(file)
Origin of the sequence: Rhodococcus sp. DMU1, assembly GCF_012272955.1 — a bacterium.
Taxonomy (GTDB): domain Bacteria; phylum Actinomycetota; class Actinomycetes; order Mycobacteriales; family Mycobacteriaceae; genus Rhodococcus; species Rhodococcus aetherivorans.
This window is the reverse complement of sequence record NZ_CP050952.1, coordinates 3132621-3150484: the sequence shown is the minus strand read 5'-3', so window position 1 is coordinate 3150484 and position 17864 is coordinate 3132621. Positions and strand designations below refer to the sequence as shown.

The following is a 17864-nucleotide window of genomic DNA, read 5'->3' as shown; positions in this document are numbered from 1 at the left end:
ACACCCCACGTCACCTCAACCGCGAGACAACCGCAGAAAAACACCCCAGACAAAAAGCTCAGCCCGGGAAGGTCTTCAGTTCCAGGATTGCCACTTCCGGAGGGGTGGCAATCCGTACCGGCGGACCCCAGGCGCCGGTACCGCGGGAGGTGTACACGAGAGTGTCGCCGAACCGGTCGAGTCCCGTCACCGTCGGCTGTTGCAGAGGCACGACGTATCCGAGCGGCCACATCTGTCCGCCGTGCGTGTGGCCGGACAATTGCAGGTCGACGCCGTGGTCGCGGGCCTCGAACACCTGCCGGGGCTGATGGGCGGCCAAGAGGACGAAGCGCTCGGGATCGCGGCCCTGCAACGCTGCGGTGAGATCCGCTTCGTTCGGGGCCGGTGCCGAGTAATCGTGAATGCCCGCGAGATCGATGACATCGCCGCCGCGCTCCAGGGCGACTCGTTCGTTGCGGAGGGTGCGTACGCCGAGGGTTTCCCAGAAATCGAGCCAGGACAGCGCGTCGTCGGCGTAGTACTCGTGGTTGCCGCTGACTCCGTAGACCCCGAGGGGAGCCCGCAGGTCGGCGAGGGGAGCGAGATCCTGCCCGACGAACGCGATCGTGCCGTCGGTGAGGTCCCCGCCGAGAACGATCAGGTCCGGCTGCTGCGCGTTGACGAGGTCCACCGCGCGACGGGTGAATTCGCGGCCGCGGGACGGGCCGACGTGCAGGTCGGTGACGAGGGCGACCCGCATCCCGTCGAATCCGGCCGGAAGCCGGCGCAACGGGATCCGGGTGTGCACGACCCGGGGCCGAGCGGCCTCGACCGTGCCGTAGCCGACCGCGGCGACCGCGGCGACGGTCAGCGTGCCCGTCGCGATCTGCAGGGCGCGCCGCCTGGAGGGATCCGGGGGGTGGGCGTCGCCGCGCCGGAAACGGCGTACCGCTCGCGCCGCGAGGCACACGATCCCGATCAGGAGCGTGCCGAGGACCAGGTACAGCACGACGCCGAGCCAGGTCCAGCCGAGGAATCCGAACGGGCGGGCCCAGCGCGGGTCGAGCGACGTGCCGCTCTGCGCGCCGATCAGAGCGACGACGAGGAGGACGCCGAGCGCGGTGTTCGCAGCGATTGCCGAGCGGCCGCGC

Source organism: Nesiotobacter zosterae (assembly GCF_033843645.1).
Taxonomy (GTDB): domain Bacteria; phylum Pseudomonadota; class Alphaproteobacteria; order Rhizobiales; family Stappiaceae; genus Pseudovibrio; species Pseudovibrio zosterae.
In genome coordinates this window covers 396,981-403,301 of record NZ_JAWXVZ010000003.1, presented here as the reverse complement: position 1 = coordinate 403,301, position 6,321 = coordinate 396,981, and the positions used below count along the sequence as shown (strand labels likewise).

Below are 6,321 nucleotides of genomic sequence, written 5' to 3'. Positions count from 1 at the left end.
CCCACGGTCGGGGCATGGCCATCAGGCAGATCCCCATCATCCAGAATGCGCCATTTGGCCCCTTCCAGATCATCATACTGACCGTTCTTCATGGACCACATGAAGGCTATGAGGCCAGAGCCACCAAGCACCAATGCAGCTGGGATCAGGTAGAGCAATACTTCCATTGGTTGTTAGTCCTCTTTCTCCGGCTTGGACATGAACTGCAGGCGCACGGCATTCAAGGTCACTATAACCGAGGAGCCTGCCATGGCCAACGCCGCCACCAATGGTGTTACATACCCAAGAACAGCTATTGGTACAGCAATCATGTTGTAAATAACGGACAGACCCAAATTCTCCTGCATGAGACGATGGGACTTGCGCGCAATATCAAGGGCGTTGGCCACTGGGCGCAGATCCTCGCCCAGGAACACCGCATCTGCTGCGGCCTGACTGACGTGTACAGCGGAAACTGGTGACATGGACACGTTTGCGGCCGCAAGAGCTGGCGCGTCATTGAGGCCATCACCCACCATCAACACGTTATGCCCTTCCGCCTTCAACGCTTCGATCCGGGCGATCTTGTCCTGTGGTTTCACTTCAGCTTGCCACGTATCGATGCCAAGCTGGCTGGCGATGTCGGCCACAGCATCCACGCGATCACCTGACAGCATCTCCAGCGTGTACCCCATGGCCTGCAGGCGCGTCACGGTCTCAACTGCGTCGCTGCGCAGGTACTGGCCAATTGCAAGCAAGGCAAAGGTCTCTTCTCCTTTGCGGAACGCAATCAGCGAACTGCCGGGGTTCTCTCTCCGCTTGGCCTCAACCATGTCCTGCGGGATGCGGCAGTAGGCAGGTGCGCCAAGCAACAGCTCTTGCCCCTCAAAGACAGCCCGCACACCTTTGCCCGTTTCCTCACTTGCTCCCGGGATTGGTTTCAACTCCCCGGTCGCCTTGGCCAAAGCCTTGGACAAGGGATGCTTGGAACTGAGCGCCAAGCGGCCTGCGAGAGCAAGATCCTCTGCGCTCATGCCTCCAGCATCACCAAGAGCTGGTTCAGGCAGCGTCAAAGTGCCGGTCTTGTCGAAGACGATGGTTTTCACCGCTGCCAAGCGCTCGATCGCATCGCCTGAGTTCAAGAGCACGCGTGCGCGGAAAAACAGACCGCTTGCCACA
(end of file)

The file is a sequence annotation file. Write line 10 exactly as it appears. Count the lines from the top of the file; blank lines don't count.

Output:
CCCACGGTCGGGGCATGGCCATCAGGCAGATCCCCATCATCCAGAATGCGCCATTTGGCCCCTTCCAGATCATCATACTGACCGTTCTTCATGGACCACATGAAGGCTATGAGGCCAGAGCCACCAAGCACCAATGCAGCTGGGATCAGGTAGAGCAATACTTCCATTGGTTGTTAGTCCTCTTTCTCCGGCTTGGACATGAACTGCAGGCGCACGGCATTCAAGGTCACTATAACCGAGGAGCCTGCCATGGCCAACGCCGCCACCAATGGTGTTACATACCCAAGAACAGCTATTGGTACAGCAATCATGTTGTAAATAACGGACAGACCCAAATTCTCCTGCATGAGACGATGGGACTTGCGCGCAATATCAAGGGCGTTGGCCACTGGGCGCAGATCCTCGCCCAGGAACACCGCATCTGCTGCGGCCTGACTGACGTGTACAGCGGAAACTGGTGACATGGACACGTTTGCGGCCGCAAGAGCTGGCGCGTCATTGAGGCCATCACCCACCATCAACACGTTATGCCCTTCCGCCTTCAACGCTTCGATCCGGGCGATCTTGTCCTGTGGTTTCACTTCAGCTTGCCACGTATCGATGCCAAGCTGGCTGGCGATGTCGGCCACAGCATCCACGCGATCACCTGACAGCATCTCCAGCGTGTACCCCATGGCCTGCAGGCGCGTCACGGTCTCAACTGCGTCGCTGCGCAGGTACTGGCCAATTGCAAGCAAGGCAAAGGTCTCTTCTCCTTTGCGGAACGCAATCAGCGAACTGCCGGGGTTCTCTCTCCGCTTGGCCTCAACCATGTCCTGCGGGATGCGGCAGTAGGCAGGTGCGCCAAGCAACAGCTCTTGCCCCTCAAAGACAGCCCGCACACCTTTGCCCGTTTCCTCACTTGCTCCCGGGATTGGTTTCAACTCCCCGGTCGCCTTGGCCAAAGCCTTGGACAAGGGATGCTTGGAACTGAGCGCCAAGCGGCCTGCGAGAGCAAGATCCTCTGCGCTCATGCCTCCAGCATCACCAAGAGCTGGTTCAGGCAGCGTCAAAGTGCCGGTCTTGTCGAAGACGATGGTTTTCACCGCTGCCAAGCGCTCGATCGCATCGCCTGAGTTCAAGAGCACGCGTGCGCGGAAAAACAGACCGCTTGCCACA